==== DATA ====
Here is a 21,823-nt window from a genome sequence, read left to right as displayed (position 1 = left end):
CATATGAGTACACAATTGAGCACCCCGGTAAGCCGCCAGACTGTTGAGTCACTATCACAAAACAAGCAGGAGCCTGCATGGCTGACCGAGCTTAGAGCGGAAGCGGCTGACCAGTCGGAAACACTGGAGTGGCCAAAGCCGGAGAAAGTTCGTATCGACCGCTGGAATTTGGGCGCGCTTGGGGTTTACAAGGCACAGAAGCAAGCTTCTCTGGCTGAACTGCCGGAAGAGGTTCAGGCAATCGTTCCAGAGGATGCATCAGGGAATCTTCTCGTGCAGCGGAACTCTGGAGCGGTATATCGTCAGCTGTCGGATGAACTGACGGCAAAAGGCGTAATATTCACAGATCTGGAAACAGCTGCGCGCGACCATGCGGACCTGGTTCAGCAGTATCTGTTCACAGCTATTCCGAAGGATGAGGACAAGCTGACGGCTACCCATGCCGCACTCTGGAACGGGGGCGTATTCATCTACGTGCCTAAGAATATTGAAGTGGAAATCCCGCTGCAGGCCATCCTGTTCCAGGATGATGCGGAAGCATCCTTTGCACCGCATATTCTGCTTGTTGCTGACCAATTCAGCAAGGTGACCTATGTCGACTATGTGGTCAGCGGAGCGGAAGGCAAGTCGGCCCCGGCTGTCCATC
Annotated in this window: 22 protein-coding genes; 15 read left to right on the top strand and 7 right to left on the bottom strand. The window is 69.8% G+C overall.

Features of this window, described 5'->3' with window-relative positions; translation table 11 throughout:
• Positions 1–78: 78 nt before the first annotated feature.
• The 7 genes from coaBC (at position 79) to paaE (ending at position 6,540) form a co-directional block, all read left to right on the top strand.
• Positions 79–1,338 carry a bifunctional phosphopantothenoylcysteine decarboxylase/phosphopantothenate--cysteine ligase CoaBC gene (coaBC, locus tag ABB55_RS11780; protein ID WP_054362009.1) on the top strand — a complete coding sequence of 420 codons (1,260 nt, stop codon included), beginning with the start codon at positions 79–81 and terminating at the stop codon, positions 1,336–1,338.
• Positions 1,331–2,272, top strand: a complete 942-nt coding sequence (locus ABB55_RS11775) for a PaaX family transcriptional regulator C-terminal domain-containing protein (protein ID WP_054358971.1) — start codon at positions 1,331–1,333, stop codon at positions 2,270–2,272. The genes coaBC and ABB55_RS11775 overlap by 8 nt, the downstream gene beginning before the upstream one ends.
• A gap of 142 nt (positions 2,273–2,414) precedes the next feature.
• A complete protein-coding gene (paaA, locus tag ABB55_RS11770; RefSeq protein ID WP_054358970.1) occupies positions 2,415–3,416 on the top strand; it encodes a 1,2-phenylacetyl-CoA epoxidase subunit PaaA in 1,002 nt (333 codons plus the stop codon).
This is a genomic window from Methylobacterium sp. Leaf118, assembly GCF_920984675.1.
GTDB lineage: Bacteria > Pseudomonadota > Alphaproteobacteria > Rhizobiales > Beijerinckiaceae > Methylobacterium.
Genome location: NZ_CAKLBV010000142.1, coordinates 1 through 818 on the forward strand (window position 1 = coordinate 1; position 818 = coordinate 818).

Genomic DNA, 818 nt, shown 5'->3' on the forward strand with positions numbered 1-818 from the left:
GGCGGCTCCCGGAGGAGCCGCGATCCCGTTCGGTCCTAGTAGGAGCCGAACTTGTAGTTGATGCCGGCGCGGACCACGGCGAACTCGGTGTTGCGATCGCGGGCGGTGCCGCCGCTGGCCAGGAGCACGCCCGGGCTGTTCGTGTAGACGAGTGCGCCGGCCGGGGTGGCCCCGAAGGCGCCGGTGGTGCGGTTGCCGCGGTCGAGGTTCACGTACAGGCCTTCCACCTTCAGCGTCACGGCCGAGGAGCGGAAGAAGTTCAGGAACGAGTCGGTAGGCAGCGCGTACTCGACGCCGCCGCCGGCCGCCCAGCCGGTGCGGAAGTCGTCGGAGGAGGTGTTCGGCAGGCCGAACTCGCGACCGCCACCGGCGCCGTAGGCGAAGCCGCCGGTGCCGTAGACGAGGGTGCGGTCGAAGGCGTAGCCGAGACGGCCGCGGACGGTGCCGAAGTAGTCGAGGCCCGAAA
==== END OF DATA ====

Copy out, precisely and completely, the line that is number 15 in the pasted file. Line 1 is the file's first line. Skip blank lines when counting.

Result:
GGCGGCTCCCGGAGGAGCCGCGATCCCGTTCGGTCCTAGTAGGAGCCGAACTTGTAGTTGATGCCGGCGCGGACCACGGCGAACTCGGTGTTGCGATCGCGGGCGGTGCCGCCGCTGGCCAGGAGCACGCCCGGGCTGTTCGTGTAGACGAGTGCGCCGGCCGGGGTGGCCCCGAAGGCGCCGGTGGTGCGGTTGCCGCGGTCGAGGTTCACGTACAGGCCTTCCACCTTCAGCGTCACGGCCGAGGAGCGGAAGAAGTTCAGGAACGAGTCGGTAGGCAGCGCGTACTCGACGCCGCCGCCGGCCGCCCAGCCGGTGCGGAAGTCGTCGGAGGAGGTGTTCGGCAGGCCGAACTCGCGACCGCCACCGGCGCCGTAGGCGAAGCCGCCGGTGCCGTAGACGAGGGTGCGGTCGAAGGCGTAGCCGAGACGGCCGCGGACGGTGCCGAAGTAGTCGAGGCCCGAAA